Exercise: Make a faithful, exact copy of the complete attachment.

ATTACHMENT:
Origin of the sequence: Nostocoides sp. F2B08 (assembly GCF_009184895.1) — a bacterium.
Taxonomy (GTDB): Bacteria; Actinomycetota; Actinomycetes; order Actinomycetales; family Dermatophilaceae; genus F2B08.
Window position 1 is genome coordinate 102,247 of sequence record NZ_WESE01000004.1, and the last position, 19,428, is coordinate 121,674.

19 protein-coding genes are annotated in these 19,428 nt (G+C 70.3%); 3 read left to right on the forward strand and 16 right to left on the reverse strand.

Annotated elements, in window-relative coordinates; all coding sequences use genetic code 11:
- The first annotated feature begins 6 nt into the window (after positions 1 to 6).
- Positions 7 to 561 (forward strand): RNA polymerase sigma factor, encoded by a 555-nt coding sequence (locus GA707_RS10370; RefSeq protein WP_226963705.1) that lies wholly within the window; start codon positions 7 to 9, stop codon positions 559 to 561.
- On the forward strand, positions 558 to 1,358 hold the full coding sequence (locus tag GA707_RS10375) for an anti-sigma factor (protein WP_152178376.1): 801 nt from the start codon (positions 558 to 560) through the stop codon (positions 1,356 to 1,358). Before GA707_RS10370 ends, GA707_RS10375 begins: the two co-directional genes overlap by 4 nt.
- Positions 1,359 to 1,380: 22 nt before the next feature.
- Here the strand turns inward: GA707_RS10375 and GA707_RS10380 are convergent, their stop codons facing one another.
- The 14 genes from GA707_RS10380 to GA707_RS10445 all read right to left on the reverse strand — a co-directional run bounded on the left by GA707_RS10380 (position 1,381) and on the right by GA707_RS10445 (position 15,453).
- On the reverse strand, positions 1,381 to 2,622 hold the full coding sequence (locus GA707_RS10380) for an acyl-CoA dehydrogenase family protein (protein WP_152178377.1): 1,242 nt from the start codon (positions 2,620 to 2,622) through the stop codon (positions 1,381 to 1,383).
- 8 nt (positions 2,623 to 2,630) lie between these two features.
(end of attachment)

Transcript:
Origin of the sequence: Nostocoides sp. F2B08 (assembly GCF_009184895.1) — a bacterium.
Taxonomy (GTDB): Bacteria; Actinomycetota; Actinomycetes; order Actinomycetales; family Dermatophilaceae; genus F2B08.
Window position 1 is genome coordinate 102,247 of sequence record NZ_WESE01000004.1, and the last position, 19,428, is coordinate 121,674.

19 protein-coding genes are annotated in these 19,428 nt (G+C 70.3%); 3 read left to right on the forward strand and 16 right to left on the reverse strand.

Annotated elements, in window-relative coordinates; all coding sequences use genetic code 11:
- The first annotated feature begins 6 nt into the window (after positions 1 to 6).
- Positions 7 to 561 (forward strand): RNA polymerase sigma factor, encoded by a 555-nt coding sequence (locus GA707_RS10370; RefSeq protein WP_226963705.1) that lies wholly within the window; start codon positions 7 to 9, stop codon positions 559 to 561.
- On the forward strand, positions 558 to 1,358 hold the full coding sequence (locus tag GA707_RS10375) for an anti-sigma factor (protein WP_152178376.1): 801 nt from the start codon (positions 558 to 560) through the stop codon (positions 1,356 to 1,358). Before GA707_RS10370 ends, GA707_RS10375 begins: the two co-directional genes overlap by 4 nt.
- Positions 1,359 to 1,380: 22 nt before the next feature.
- Here the strand turns inward: GA707_RS10375 and GA707_RS10380 are convergent, their stop codons facing one another.
- The 14 genes from GA707_RS10380 to GA707_RS10445 all read right to left on the reverse strand — a co-directional run bounded on the left by GA707_RS10380 (position 1,381) and on the right by GA707_RS10445 (position 15,453).
- On the reverse strand, positions 1,381 to 2,622 hold the full coding sequence (locus GA707_RS10380) for an acyl-CoA dehydrogenase family protein (protein WP_152178377.1): 1,242 nt from the start codon (positions 2,620 to 2,622) through the stop codon (positions 1,381 to 1,383).
- 8 nt (positions 2,623 to 2,630) lie between these two features.